Through this example of a prepotent thought generating a highly focused, adaptive behavior, we recognize that adaptive intrusive thinking consists of three components that we can dissect to determine neurobiological underpinnings. First, the thought itself is highly motivating of behavior. Second, competing thoughts or stimuli do not readily disrupt the intrusive thought. Third, the thought ceases to be intrusive when it is no longer adaptive. It is possible that the pathology of intrusive thinking leading to maladaptive behavior could arise from impairment in any of the three components. For example, the motivational value of the thought could be excessive, the motivational value of competing thoughts may be reduced, or the ability to adaptively devalue or suppress the intrusive thought may be weakened. Although the third component is most often evoked in clinical settings as a definition of intrusive thinking,1,2 next we will overview literature suggesting that all three components of an intrusive thought are harbored at least in part within corticostriatal glutamatergic projections from the prefrontal cortex (PFC) and allocortical regions (eg, amygdala and hippocampus) to the ventral striatum.

Clinical neuroimaging, intrusive thinking, and corticostriatal projections

Maladaptive intrusive thoughts initiating neuropsychiatric behavioral disorders have been characterized as an impairment in “top-down” control that is identified in neuroimaging studies by functional and morphological changes within corticostriatal projections.11 Clinical neuroimaging studies employing cognitive probes that might evoke intrusive thinking consistently indicate activation of PFC and amygdala. Imaging studies using functional magnetic resonance imaging (fMRI) or positron emission tomography (PET) in addictive disorders, including drug addiction, gambling, and overeating, reveal that presenting cues associated with the addictive behavior increases activity in the anterior cingulate, amygdala, and ventral striatum (nucleus accumbens).12,13 Similarly, evoking sad thoughts in major depression or intrusive urges in OCD are associated with activation of anterior cingulate, orbital frontal cortex, amygdala, and ventral striatum.13-15 In the case of depression and OCD, there is also consistently reduced activity and morphometric volume in dorsolateral PFC, which has been particularly influential in characterizing these disorders as a loss of top-down control. Finally, evoking stress in subjects diagnosed with PTSD also reveals marked activation of anterior cingulate and amygdala, with less activation in ventral PFC, perhaps indicative of impaired extinction. 16-18 Next, we will explore general theories of how the striatum is topographically organized to compute motivationally relevant information arriving from cortex and to translate this information into adaptive behavioral responses.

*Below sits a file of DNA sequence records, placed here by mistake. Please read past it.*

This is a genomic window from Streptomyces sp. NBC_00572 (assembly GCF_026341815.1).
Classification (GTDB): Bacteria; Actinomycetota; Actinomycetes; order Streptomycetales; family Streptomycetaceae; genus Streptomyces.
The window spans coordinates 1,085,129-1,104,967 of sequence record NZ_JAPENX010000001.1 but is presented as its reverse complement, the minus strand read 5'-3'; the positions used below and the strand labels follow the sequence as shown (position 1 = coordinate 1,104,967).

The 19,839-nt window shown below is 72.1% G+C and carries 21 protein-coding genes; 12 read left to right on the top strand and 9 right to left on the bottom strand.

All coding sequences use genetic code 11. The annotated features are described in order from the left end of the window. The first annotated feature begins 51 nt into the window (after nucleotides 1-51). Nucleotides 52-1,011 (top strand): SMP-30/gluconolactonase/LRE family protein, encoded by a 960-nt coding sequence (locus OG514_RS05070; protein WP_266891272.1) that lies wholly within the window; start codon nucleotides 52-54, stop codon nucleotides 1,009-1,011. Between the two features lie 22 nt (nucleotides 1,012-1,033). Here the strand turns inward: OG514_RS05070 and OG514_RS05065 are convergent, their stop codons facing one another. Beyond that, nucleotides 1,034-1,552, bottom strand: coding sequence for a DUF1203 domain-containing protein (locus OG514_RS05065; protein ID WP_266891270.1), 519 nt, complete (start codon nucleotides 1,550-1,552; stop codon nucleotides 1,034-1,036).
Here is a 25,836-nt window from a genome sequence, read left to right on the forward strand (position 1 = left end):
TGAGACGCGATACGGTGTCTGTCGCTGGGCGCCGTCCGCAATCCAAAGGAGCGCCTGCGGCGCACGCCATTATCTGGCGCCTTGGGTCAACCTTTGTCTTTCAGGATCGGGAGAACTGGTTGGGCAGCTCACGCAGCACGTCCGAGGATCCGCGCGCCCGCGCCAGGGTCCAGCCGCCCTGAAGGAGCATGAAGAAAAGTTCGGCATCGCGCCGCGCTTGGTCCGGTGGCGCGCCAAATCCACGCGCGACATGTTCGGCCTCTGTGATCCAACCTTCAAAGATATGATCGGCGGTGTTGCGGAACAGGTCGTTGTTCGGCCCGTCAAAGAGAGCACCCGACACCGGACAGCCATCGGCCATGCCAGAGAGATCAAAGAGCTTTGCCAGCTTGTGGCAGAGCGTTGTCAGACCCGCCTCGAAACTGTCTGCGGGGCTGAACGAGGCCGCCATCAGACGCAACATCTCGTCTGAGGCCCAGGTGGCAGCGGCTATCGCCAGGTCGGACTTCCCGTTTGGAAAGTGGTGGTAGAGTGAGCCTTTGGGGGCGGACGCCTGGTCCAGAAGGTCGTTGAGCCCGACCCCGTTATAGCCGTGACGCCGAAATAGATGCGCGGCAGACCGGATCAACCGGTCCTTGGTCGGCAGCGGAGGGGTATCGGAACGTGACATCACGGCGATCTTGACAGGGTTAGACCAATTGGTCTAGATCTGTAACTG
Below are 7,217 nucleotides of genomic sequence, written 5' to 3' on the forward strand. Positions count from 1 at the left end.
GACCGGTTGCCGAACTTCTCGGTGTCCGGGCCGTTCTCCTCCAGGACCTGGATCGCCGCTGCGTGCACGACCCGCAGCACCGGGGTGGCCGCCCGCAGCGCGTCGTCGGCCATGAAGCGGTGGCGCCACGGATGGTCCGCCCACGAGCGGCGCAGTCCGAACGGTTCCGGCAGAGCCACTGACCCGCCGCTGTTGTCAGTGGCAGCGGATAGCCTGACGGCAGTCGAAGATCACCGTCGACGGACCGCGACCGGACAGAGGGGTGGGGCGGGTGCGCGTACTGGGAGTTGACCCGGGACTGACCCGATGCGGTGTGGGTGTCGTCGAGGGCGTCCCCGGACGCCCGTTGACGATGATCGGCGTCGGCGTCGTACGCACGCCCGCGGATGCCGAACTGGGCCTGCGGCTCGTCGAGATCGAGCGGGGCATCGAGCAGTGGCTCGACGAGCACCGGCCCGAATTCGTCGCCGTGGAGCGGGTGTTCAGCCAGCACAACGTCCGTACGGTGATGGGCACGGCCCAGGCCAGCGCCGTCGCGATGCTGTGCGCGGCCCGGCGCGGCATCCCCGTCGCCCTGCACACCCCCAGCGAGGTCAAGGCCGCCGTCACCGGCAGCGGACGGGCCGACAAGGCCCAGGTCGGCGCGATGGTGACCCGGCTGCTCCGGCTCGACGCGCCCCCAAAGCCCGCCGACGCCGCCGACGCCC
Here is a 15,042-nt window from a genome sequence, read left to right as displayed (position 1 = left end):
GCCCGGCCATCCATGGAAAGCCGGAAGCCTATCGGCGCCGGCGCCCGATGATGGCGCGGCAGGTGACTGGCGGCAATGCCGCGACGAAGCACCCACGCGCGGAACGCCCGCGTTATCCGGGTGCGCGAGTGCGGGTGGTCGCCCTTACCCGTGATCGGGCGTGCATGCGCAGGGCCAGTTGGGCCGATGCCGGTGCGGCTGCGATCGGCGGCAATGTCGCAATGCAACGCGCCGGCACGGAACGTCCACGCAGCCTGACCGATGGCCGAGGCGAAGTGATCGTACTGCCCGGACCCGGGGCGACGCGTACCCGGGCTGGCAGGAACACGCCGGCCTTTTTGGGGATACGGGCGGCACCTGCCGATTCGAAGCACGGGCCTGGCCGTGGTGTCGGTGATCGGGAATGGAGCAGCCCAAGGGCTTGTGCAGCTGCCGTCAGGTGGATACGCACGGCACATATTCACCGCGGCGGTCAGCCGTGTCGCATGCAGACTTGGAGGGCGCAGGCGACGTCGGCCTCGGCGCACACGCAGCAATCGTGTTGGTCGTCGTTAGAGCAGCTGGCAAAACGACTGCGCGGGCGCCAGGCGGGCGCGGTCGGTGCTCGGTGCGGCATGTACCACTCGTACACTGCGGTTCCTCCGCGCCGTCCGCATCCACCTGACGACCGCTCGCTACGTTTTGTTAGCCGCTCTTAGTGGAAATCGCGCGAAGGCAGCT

Overview of the role of the striatum in regulating how motivationally relevant stimuli translate into behavior

The striatum harbors procedural memories, such as riding a bike, as well as habitual and stimulus-response behaviors, which makes this brain structure a likely site for the pathological intrusion of thoughts that lead to difficulty in controlling habitual behavior in disorders, such as OCD and addiction.19,20 Accordingly, there is a research focus on the striatum as a potential site of pathological impairment. Animal models of perseverative disorders, in particular models of addiction, have been used to examine in great detail the synaptic changes in the striatum produced by addictive drugs21-23 and to use this knowledge to uncover potential molecular pharmacotherapeutic targets for treating drug use and relapse.24 While these studies have not yet been overwhelmingly successful in bringing forth effective treatments for addiction, they have resulted in a deep understanding of how the striatum is organized to generate behaviors and how drugs of abuse and other experiences, such as stress, produce striatal cellular adaptations that are beginning to explain how motivationally relevant thoughts can become intrusive and difficult to control.

The striatum can be divided into four functional regions that receive topographically organized inputs from the frontal cortex (Figure 1).25,26 divisions are not absolute, and all the compartments share functions and work in a coordinated manner to guide an organized, adaptive behavior. Given this caveat, work with experimental animals and, to a lesser extent, human imaging studies have assigned specific functions to each compartment. In the dorsal striatum, learned behaviors are initiated. The dorsolateral striatum most strongly regulates habitual behavior and harbors classic procedural memories, while the dorsomedial striatum is critical for action-outcome learning of goal-directed behavior. In the ventral striatum, the shell subcompartment of the nucleus accumbens (NAshell) is generally considered to play the largest role in predicting reward and reward learning, while the core subcompartment (NAcore) is important for evaluating reward associations.

Figure 1.